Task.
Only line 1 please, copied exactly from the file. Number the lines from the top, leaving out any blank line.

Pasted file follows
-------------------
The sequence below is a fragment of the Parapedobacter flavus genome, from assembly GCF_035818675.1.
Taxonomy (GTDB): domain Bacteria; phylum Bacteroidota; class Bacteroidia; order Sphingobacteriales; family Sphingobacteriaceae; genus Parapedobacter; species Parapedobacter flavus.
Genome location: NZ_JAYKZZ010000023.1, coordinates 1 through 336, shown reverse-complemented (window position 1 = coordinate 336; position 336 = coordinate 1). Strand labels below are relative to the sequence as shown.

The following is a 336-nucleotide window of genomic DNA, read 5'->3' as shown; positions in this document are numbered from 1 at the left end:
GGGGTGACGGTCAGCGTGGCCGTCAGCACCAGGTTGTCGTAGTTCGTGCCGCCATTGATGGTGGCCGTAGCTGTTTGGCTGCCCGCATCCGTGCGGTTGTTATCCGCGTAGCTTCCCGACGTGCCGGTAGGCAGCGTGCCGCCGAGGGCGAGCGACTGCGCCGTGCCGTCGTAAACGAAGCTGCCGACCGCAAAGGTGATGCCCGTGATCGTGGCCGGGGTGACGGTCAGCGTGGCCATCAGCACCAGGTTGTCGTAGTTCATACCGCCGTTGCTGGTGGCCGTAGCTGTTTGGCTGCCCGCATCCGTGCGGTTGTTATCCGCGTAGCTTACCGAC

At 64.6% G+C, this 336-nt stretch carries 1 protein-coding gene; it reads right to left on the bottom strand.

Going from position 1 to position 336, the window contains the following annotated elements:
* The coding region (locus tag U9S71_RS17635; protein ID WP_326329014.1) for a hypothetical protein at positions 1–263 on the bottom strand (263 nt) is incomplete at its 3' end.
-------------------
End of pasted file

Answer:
The sequence below is a fragment of the Parapedobacter flavus genome, from assembly GCF_035818675.1.